In This Novel, God Is Annoyed and in Love | Modern Society of USA

In This Novel, God Is Annoyed and in Love

In This Novel, God Is Annoyed and in Love

By Giacomo Sartori
Translated by Frederika Randall

Comic depictions of God are not, by nature, awe-inspiring, though some have been very fun. Hollywood has given us silly Gods, like George Burns in “Oh, God!” complaining about avocados — “I made the pit too big” — or Morgan Freeman in “Bruce Almighty” singing the jingle to “The Clapper.” Literature has gone deeper and darker, with Stanley Elkin’s Borscht-belt God in “The Living End” kvetching “I never found my audience,” before wiping out the world. Somewhere in the middle of this silly-to-grim spectrum sits the narrator of the Italian writer Giacomo Sartori’s new novel, “I Am God,” who begins by announcing that, for the first time ever, He has started to think.

“Up to now I’ve never thought, and I’ve never felt the need,” He gripes, annoyed to be participating in such mundane activity. He is even keeping a diary — these pages before us — in which He rants with the gusto of someone who has kept His opinions to Himself for a very long time and finally has a chance to unload them. Much of the novel that follows is composed of His thoughts on everything from materialism and television to genetics and global warming. It’s precisely the sort of thing we might hope for from God in a novel — that He would tell us what He really thinks! — but it does set a high bar for the novelist.


Sartori’s God is male, jokey and, in Frederika Randall’s translation, fairly hokey, with a colloquial diction out of the 1950s and a propensity to wink and nudge. He calls human reason “cerebral yackety-yack,” writes off human conversation as “balderdash” and blames the yackety-yack and the balderdash for “the whole shebang of infamy and atrocities.” He points out His own puns (“I’d be in heaven once again, as they say”) and overexplains Himself in footnotes (“I want to be sure this point is crystal clear”). He mocks the Catholic Church, but shares many of the church’s more conservative views on subjects like gender (“Frailty, thy name is woman!”) and sexuality (“Progress my backside: By now pornography and homosexuality flourish unchallenged!”). He’s half heteronormative deity, half embarrassing uncle.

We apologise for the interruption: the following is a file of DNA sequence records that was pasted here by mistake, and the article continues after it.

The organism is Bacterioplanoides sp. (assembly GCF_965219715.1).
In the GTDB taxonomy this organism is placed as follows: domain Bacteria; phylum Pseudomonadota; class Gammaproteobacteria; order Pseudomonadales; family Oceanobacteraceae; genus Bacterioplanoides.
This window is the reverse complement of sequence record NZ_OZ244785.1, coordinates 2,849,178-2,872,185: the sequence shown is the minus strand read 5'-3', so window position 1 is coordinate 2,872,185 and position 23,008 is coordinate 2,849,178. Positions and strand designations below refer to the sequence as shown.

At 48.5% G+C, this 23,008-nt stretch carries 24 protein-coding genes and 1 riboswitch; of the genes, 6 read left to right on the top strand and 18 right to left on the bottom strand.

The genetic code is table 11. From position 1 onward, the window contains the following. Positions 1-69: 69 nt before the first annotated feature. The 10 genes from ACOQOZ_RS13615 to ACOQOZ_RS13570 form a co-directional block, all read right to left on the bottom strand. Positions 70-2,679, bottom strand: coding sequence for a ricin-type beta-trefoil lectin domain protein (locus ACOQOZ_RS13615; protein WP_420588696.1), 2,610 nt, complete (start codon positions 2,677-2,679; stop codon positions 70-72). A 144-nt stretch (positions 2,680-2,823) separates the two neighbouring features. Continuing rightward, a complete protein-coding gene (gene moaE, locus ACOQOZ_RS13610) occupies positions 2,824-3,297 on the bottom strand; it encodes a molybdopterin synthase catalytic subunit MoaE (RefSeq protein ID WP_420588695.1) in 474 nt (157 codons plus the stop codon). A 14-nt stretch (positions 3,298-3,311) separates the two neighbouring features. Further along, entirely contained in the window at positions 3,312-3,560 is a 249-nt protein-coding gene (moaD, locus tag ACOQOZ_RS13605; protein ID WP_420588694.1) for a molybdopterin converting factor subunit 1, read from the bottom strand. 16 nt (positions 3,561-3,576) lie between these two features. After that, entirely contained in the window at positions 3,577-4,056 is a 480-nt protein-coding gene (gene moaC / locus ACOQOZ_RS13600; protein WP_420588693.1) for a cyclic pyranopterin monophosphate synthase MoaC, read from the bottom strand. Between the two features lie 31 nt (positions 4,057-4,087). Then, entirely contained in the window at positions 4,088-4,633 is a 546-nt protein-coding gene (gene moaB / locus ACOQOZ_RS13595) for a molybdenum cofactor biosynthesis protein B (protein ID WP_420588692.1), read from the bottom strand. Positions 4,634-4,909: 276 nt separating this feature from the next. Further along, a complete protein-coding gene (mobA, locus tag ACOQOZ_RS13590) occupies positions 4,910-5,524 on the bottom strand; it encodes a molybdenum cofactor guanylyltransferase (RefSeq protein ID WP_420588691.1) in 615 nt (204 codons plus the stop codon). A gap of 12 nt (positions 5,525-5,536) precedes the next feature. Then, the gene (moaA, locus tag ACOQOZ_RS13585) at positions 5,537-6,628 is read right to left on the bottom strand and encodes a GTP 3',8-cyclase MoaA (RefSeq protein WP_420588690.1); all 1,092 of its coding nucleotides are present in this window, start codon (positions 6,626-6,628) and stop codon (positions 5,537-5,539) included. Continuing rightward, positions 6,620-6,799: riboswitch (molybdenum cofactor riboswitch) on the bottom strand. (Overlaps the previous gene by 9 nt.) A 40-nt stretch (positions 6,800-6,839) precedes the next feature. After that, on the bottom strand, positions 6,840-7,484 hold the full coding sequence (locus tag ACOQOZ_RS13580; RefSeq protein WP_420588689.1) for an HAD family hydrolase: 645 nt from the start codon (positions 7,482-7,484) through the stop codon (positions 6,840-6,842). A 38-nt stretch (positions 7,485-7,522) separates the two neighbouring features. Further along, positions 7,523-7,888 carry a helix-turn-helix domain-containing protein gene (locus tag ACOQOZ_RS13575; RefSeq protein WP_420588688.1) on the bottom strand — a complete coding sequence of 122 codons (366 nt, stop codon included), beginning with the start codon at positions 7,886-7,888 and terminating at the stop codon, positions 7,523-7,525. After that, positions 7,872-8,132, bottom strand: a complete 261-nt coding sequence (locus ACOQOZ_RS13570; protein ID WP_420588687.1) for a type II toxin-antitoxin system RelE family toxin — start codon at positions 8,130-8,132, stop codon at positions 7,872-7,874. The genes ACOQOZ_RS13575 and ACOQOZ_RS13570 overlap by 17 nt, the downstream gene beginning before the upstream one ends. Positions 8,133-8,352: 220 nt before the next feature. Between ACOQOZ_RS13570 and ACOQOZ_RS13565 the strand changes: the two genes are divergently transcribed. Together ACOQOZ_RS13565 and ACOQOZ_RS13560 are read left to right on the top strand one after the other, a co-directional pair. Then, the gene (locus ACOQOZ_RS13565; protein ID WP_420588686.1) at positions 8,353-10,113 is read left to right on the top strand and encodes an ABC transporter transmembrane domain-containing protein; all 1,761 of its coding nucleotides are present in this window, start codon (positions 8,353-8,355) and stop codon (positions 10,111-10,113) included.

He is also frustrated. For reasons He can’t understand, He has fallen in love with a human woman, a “post-punk” atheist lab assistant named Daphne. (Greek mythological references are peppered throughout the book.) We quickly learn that His infatuation with this “lofty biker” and “lanky unbeliever” (she drives a motorcycle and steals and burns crucifixes as a hobby) is what has started Him thinking in the first place, and that many of His grumbly opinions about humanity are at least partly pretenses for avoiding His desirous thoughts about her. The novel’s drama lies in Daphne’s tale, which God gradually tells: the story of her own messy existence, and the mess she is making of His. Unfortunately, Daphne’s story proves a little scattered, in part because she is kept at such a remove from the reader that she never emerges as a complex, coherent character, only as an object of God’s fascination.

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